That’s right people, we have officially re-branded ourselves as The Alt-Book Club - the book club devoid of actual books!
In our last discussion, we discussed James Baldwin’s incredible 1964 essay “Nothing Personal” and Theo Wilson’s fascinating TedTalk “A Black Man Undercover In the Alt-Right”. Some wonderful men and women from all walks of life came together to face tough questions about racism and America’s origin story. Our beautiful country, as most of you know and will agree, has a very complex past. As Dave put it on Sunday, “There have been two perspectives of America. The European settlers of this country saw themselves as the Jews fleeing Egypt to the Promised Land. For the slaves, they were the Jews and America was Egypt.” Here’s how Baldwin puts it:
“We have all heard the bit about what a pity it was that Plymouth Rock didn't land on the Pilgrims instead of the other way around. I have never found this remark very funny. It seems wistful and vindictive to me, containing, furthermore, a very bitter truth. The inertness of that rock meant death for the Indians, enslavement for the blacks, and spiritual disaster for those homeless Europeans who now call themselves Americans and who have never been able to resolve their relationship either to the continent they fled or to the continent they conquered. The inertness of that rock meant death for the Indians, enslavement for the blacks, and spiritual disaster for those homeless Europeans who now call themselves Americans and who have never been able to resolve their relationship either to the continent they fled or to the continent they conquered.” (p.2)
Yes, y’all. We went there. And honestly, it was cathartic! As one participant expressed the day after our meeting, “I think talking about ‘life’ with great people helped me sleep the best I have in months!” As I stated earlier, everyone in attendance Sunday night was from a different background: religious and not (and of different expressions), different races and heritages, different social classes). We all, however, connected over the difficulty of speaking to the people around us about race and our complex American past.
One person spoke about confronting someone on her community Facebook page, only for that person to make it plain to her that they are set in their prejudice ways and have no intention of being persuaded otherwise. This not only was difficult to hear, but this mother of color became afraid of the possible repercussions her neighbor’s prejudice views could have on her children or husband. Another person talked about a couple of white men discussing a sensitive race matter within earshot of her black co-worker, and how even after urging her to confront them, her co-worker stayed silent because she didn’t want to look like an “angry black woman”, a label that could potentially affect her relationship with her other co-workers or even cost her her job. One person during the meeting recounted how she overcame the barriers that made speaking to her Trump-supporting family members. She described meeting them where they were and choosing not to be offended by how they said things, but directing confronting what they were saying. This impacted me because she was basically practicing what we all preach: empathy and validating another person’s identity as defined by them. In his TedTalk, Theo Wilson made the point that stuck with still rings in my head, “Why must I be hated for the person I cannot help to be?” This is the core fear of every race represented in this country. In our last Alt-Book Club meeting, I learned that I cannot let my perceptions of others keep me from actually interacting with them and trying to connect with them, because those connections will ultimate change our nation.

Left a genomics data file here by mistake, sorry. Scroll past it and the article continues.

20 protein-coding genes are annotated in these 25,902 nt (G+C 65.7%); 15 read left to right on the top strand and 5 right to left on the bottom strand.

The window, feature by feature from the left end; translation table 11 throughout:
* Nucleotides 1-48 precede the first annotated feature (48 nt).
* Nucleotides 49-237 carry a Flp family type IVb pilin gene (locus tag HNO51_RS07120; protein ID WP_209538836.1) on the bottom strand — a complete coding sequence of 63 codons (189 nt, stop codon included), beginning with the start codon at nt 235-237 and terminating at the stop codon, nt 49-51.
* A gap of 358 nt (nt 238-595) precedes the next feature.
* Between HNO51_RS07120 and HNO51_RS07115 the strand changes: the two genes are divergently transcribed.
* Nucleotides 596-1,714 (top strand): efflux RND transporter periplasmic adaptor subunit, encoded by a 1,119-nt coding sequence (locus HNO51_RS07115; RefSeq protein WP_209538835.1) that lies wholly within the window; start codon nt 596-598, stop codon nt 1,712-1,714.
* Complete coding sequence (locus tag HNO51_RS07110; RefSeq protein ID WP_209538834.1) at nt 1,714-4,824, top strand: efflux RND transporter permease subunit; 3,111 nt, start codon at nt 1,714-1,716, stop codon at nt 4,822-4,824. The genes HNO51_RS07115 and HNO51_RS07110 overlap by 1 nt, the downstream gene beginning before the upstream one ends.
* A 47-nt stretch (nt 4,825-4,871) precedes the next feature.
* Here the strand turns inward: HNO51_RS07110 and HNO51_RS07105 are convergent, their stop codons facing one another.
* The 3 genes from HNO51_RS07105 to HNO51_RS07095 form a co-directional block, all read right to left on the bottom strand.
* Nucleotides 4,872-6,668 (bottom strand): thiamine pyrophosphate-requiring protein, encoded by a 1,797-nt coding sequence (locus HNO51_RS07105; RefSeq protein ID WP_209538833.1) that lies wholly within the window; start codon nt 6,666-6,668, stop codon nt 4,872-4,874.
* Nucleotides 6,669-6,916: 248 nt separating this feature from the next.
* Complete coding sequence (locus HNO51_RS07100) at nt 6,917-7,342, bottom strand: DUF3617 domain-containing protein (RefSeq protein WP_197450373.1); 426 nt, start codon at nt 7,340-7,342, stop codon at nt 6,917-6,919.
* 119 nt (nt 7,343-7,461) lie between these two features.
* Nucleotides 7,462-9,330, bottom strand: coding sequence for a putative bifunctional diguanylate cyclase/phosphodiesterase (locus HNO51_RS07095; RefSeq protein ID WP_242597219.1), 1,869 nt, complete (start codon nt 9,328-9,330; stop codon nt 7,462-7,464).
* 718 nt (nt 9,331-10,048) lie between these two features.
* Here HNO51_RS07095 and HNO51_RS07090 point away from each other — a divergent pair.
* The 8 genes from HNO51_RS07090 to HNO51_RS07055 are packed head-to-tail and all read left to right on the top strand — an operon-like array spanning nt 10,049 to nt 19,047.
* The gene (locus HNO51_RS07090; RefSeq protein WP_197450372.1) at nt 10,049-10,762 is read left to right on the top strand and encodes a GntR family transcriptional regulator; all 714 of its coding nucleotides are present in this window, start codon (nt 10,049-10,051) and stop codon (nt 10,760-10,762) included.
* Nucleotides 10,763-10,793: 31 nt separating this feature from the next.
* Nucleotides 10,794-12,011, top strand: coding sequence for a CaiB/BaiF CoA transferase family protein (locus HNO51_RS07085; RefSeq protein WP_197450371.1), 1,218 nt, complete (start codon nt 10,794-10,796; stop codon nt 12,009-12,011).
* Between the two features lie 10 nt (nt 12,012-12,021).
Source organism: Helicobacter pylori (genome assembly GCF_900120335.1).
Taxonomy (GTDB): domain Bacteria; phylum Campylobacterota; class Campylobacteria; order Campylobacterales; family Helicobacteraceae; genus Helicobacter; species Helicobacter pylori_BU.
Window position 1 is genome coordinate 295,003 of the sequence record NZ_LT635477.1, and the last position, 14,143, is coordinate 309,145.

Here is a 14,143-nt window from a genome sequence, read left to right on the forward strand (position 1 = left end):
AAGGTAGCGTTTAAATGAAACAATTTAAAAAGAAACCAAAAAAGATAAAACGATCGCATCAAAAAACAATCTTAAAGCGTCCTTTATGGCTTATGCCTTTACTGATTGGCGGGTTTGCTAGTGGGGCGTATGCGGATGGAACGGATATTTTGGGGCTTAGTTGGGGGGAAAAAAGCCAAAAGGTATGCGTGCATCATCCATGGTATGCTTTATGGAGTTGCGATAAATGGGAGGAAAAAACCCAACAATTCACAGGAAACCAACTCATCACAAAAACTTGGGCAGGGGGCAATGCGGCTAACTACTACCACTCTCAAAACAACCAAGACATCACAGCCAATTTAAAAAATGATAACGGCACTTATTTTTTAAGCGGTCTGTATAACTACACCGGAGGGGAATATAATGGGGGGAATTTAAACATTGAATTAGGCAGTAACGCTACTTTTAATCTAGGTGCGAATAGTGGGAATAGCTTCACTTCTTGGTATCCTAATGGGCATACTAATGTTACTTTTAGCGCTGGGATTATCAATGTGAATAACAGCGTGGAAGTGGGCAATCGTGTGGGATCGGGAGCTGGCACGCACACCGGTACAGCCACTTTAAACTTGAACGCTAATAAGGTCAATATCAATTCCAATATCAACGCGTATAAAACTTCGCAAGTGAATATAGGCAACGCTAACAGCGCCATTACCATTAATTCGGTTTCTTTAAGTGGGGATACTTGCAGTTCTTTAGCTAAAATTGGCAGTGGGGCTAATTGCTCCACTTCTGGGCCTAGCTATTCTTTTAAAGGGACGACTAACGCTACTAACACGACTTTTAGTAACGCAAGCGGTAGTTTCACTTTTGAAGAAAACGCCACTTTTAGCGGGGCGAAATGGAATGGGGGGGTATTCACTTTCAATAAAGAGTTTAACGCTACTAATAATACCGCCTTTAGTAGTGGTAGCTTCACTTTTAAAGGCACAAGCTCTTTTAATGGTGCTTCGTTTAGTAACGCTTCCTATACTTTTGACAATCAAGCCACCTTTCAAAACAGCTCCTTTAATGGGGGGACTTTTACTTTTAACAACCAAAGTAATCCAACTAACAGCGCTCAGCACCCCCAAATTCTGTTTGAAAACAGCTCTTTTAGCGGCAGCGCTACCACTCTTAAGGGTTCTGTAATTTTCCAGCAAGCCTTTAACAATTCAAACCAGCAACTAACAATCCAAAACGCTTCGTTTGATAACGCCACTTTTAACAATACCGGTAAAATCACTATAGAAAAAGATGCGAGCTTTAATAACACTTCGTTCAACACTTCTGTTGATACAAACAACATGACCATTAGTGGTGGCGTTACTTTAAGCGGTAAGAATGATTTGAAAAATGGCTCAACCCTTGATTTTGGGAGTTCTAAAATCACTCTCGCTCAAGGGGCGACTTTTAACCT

Our next meeting will be Sunday, November 19th from 4-6pm. We feel like meeting in the late afternoon may work better for our families who have school-aged children. Please RSVP by Monday, November 13th so that we can give our host ample time to prepare. We are considering providing childcare, especially for single parents, so please reach out if this would help you attend.
Along with incorporating the last discussion pieces, we will be adding an article for the Ta-Nehisi Coates’ latest article for The Atlantic entitled "The First White President" (which is also available in an audio format) and the rebuttal by George Packer, as well as an interview with author Mark Lilla (The Once and Future Liberal: After Identity Politics) by Slate journalist Isaac Chotiner (its a part of their “I Have To Ask” series). For more information about the Alt-Book Club follow our Facebook Page, AFAR Book Chat! And feel free to pitch topic and discussion material ideas for future meetings!
See you in November!